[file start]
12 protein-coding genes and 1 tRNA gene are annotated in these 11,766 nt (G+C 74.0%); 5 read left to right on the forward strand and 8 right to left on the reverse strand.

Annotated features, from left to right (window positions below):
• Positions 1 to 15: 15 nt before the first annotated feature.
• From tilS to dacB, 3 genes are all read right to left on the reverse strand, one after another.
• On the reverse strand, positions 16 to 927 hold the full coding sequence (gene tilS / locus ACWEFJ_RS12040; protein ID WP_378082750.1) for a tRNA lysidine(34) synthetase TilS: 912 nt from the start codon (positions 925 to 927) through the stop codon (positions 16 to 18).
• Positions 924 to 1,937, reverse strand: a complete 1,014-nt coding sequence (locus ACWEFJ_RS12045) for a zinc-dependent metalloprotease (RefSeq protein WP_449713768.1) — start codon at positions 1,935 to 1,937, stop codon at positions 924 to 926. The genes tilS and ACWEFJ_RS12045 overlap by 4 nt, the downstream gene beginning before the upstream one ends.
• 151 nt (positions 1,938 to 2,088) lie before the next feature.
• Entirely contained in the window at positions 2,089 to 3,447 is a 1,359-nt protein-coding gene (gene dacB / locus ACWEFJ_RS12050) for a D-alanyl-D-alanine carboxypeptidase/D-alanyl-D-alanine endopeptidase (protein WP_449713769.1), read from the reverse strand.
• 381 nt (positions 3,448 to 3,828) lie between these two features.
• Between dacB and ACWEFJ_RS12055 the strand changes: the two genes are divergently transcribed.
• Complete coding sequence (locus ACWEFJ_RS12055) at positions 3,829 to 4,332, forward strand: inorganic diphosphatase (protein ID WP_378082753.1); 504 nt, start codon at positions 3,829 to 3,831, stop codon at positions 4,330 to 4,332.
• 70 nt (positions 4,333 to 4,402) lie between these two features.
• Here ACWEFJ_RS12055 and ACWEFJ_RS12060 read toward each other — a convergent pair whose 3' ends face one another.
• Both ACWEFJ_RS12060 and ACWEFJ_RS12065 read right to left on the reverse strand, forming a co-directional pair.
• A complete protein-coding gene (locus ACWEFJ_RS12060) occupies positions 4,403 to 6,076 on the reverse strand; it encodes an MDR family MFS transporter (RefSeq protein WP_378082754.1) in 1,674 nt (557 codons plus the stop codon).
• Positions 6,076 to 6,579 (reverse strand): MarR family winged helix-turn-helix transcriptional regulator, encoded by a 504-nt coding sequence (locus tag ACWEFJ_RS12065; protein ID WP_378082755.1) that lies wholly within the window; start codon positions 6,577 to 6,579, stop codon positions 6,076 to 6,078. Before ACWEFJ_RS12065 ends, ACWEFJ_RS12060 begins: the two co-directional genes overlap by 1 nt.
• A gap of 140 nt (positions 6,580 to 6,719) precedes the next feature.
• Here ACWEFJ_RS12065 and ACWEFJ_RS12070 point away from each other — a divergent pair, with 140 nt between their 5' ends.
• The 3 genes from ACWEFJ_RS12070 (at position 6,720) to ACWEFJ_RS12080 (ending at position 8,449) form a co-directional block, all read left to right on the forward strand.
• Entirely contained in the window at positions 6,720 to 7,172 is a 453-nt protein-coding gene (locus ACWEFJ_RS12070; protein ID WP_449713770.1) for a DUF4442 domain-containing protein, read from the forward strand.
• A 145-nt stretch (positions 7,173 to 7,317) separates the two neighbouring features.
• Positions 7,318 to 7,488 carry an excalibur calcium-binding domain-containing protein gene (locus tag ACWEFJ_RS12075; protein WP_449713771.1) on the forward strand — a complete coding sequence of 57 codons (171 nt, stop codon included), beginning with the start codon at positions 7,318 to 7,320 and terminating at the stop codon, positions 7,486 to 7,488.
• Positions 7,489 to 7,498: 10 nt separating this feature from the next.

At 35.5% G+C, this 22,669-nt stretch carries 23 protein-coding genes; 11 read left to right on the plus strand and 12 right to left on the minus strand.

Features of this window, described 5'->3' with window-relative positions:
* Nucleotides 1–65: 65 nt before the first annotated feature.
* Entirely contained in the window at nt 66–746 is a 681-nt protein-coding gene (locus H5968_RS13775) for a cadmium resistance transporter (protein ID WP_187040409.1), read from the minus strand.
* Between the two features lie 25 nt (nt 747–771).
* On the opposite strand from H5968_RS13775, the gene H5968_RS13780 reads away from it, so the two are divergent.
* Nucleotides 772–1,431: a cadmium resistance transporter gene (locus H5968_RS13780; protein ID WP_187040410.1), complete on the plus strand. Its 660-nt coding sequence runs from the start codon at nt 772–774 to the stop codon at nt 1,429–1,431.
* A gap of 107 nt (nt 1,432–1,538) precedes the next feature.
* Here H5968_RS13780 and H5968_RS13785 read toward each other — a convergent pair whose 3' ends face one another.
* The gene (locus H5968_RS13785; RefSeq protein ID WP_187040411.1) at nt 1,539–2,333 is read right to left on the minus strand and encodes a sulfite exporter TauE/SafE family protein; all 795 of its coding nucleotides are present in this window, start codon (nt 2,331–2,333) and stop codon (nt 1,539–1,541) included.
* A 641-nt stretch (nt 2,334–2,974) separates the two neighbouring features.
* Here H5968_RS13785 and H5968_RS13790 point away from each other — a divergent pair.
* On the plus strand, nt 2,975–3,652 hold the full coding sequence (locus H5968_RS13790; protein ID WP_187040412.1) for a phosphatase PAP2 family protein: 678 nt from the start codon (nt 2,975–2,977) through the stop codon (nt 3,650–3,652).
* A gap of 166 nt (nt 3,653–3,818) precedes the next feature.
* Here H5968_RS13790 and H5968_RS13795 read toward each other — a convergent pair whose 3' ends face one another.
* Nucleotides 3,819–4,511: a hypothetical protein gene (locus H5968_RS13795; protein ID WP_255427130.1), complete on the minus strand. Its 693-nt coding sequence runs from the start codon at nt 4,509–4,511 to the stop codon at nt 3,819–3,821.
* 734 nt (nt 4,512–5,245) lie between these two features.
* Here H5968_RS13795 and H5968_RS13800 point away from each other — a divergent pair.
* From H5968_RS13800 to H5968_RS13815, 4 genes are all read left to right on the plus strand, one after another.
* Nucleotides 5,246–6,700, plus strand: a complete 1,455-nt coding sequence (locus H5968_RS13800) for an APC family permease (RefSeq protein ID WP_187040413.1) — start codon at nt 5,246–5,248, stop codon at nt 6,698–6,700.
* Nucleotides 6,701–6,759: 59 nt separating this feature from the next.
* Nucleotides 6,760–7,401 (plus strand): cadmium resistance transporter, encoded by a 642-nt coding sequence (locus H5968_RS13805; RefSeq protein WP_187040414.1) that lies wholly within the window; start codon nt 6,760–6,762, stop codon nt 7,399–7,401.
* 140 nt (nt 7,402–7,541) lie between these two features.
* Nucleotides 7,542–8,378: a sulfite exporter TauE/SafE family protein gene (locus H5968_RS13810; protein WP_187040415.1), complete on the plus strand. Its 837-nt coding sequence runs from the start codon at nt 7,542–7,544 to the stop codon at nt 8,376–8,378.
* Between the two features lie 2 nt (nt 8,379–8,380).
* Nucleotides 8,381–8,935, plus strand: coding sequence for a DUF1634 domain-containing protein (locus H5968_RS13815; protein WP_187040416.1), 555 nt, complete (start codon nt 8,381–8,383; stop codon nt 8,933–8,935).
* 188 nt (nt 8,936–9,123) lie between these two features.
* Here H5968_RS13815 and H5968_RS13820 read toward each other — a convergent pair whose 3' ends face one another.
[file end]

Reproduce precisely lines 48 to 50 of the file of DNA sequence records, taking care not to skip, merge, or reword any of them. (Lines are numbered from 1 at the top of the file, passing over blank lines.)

* Between the two features lie 2 nt (nt 8,379–8,380).
* Nucleotides 8,381–8,935, plus strand: coding sequence for a DUF1634 domain-containing protein (locus H5968_RS13815; protein WP_187040416.1), 555 nt, complete (start codon nt 8,381–8,383; stop codon nt 8,933–8,935).
* 188 nt (nt 8,936–9,123) lie between these two features.